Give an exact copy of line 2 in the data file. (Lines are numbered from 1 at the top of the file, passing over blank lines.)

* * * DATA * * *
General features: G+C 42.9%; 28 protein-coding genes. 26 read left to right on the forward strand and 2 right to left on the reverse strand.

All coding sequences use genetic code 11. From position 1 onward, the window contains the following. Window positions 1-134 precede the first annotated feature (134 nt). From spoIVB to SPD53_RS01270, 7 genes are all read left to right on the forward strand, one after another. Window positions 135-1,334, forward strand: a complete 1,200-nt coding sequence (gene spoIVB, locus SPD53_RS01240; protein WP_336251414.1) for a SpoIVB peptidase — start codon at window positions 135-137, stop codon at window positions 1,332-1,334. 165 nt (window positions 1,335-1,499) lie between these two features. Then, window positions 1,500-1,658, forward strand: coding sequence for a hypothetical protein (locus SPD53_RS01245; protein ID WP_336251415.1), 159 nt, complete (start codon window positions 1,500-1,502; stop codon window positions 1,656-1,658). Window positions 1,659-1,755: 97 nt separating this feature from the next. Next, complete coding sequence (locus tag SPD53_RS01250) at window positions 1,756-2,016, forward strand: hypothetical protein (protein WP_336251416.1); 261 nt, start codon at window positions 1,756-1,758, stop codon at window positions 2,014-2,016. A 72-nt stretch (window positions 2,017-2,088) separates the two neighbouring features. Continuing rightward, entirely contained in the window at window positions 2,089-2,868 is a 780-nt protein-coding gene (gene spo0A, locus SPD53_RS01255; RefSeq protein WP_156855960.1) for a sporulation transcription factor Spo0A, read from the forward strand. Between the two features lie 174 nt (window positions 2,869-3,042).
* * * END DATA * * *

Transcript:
All coding sequences use genetic code 11. From position 1 onward, the window contains the following. Window positions 1-134 precede the first annotated feature (134 nt). From spoIVB to SPD53_RS01270, 7 genes are all read left to right on the forward strand, one after another. Window positions 135-1,334, forward strand: a complete 1,200-nt coding sequence (gene spoIVB, locus SPD53_RS01240; protein WP_336251414.1) for a SpoIVB peptidase — start codon at window positions 135-137, stop codon at window positions 1,332-1,334. 165 nt (window positions 1,335-1,499) lie between these two features. Then, window positions 1,500-1,658, forward strand: coding sequence for a hypothetical protein (locus SPD53_RS01245; protein ID WP_336251415.1), 159 nt, complete (start codon window positions 1,500-1,502; stop codon window positions 1,656-1,658). Window positions 1,659-1,755: 97 nt separating this feature from the next. Next, complete coding sequence (locus tag SPD53_RS01250) at window positions 1,756-2,016, forward strand: hypothetical protein (protein WP_336251416.1); 261 nt, start codon at window positions 1,756-1,758, stop codon at window positions 2,014-2,016. A 72-nt stretch (window positions 2,017-2,088) separates the two neighbouring features. Continuing rightward, entirely contained in the window at window positions 2,089-2,868 is a 780-nt protein-coding gene (gene spo0A, locus SPD53_RS01255; RefSeq protein WP_156855960.1) for a sporulation transcription factor Spo0A, read from the forward strand. Between the two features lie 174 nt (window positions 2,869-3,042).